TAMPA — Mayor Bob Buckhorn often says Tampa's permitting system ought to be modern enough to let a builder track a permit on a smartphone.
Now City Hall is moving in that direction.
City officials said Wednesday they will buy a fully automated electronic permitting system from Accela Automation, a company based near San Francisco that provides web- and cloud-based software applications to government agencies.
The system will replace an inefficient patchwork of old software and is designed to provide businesses, homeowners and contractors with online access to permitting and licensing information.
The result, Buckhorn said, should be "quicker permits, less hassle and more money saved in lost time."
"This software will certainly make us far more user-friendly, whether it's someone adding onto their house or someone building an office tower," Buckhorn said. "Any builder who deals with the city on a regular basis knows how archaic the system is. This will be a huge improvement."
Accela Citizen Access, part of the software package, will allow businesses to apply and pay for permits, submit construction plans electronically, schedule inspections, check the status of a permit or inspection, and print an approved permit online any time, officials said.
Residents and businesses also will be able to look at maps and access permitting services from devices such as iPhones and iPads.
The software is expected to cost an estimated $2.7 million the first year, and the City Council will likely vote on its purchase later this month, officials said.
Most of the money for the system will come from the city's Construction Services Enhancement Fund, which was created a decade or more ago at the request of builders and developers.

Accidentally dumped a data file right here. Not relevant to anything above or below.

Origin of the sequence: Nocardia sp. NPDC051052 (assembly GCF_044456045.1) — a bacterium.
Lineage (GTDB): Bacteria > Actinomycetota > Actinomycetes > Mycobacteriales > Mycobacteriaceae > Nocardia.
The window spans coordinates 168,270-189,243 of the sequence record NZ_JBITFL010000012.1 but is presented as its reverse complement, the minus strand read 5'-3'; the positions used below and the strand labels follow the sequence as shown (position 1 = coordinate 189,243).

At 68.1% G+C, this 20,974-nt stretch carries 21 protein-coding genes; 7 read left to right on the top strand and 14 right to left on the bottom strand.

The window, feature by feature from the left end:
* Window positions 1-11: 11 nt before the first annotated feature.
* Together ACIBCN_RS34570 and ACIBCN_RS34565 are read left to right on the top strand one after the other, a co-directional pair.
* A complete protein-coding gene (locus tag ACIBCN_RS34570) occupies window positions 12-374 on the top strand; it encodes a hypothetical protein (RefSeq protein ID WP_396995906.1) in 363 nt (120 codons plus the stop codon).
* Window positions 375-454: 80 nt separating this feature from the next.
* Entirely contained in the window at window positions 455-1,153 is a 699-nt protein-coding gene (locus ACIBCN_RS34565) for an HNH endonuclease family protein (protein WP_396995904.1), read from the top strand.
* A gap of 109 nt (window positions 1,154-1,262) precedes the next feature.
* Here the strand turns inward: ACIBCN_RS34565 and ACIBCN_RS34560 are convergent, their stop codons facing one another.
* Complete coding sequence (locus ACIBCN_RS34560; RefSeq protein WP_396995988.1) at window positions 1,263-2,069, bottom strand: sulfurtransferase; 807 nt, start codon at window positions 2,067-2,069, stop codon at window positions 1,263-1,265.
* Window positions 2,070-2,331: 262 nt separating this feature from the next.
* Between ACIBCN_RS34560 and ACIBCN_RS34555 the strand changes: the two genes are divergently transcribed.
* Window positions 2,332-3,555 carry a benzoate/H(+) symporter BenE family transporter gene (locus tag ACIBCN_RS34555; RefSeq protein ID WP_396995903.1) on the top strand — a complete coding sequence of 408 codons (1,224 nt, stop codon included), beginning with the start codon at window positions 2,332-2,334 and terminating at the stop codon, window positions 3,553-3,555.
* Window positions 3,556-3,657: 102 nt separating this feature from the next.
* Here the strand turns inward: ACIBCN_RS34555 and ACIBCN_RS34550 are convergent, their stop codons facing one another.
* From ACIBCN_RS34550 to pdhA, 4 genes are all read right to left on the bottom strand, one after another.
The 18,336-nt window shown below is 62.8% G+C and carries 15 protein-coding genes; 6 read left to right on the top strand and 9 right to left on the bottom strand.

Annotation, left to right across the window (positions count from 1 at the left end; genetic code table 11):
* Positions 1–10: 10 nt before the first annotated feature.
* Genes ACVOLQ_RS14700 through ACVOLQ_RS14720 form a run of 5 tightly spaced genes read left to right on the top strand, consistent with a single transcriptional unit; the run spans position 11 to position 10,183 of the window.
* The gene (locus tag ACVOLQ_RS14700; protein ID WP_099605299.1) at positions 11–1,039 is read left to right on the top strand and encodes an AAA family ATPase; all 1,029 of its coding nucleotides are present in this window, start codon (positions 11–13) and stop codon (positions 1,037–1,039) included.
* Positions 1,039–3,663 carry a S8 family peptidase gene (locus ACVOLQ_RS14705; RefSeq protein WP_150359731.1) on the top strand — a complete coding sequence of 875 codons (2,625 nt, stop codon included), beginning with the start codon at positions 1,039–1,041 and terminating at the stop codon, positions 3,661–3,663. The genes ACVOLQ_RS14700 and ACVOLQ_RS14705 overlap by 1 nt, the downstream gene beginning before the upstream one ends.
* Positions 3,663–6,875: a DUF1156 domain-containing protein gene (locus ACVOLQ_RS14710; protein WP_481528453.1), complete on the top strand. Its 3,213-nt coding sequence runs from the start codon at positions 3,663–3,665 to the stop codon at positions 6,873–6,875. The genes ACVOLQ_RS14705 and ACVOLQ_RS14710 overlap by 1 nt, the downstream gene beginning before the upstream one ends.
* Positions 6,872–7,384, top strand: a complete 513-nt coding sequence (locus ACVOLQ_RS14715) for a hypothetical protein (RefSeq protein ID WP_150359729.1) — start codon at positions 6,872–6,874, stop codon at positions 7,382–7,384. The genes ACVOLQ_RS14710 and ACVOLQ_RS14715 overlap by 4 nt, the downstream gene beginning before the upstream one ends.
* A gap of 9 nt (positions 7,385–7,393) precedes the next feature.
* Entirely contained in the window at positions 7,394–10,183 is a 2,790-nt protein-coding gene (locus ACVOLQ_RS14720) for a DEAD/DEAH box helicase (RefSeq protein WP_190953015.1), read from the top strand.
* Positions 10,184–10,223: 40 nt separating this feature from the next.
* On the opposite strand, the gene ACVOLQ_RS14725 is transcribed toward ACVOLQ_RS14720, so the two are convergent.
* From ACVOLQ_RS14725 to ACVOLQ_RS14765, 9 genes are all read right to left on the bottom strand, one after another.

The construction industry agreed to slight increases in permit fees in exchange for some of the money going to a special fund that has been used to buy better computers and software needed to review their applications.
As a result, "most of this is being paid for by the industry that we regulate," said Thomas Snelling, the city's acting growth management and development services director.
Once purchased, the system will likely be available to users in three or four months, he said.
For companies with construction loans, time is money. So they will welcome anything that expedites permitting.
"This has been something that the Tampa Bay Builders Association has been advocating for years," said Jennifer Doerfel, the group's executive vice president. "Gone will be the days of having to print out pages and pages and pages of building plans and make an appointment and go down and pay for parking" to apply for a permit.
Since taking office in April, Buckhorn has talked of "changing Tampa's economic DNA" to foster redevelopment, boost the local economy and make Tampa more appealing to bright young professionals.
To do that, last summer he appointed an economic competitiveness committee to study ways to change the city's reputation as a tough place to get a rezoning or a building permit.
The committee — 17 lawyers, engineers, developers, builders, plus a City Council member and a neighborhood representative — began meeting in early July.
It is expected to continue its work through at least the end of this month. But it is close to recommending changes in three areas, including the permitting upgrade announced Wednesday:
• Codes and ordinances: In a draft report, the committee describes the city's existing process as "confusing, unpredictable, time-consuming and costly for anyone trying to do business in the city." It is moving to recommend taking development regulations that are now scattered throughout the city's codes, eliminating unnecessary ones, and putting them in one unified code.
• Process and technology: Along with the new online permitting system, this is expected to include establishing a single authority over interpretations of the code and creating a more "customer-driven culture."
• Staff and organization: The committee is recommending bringing city staffers who work on different aspects of development review into one department and creating an "ombudsman" position to help facilitate complex projects.
Richard Danielson can be reached at [email protected], (813) 226-3403 or @Danielson_Times on Twitter.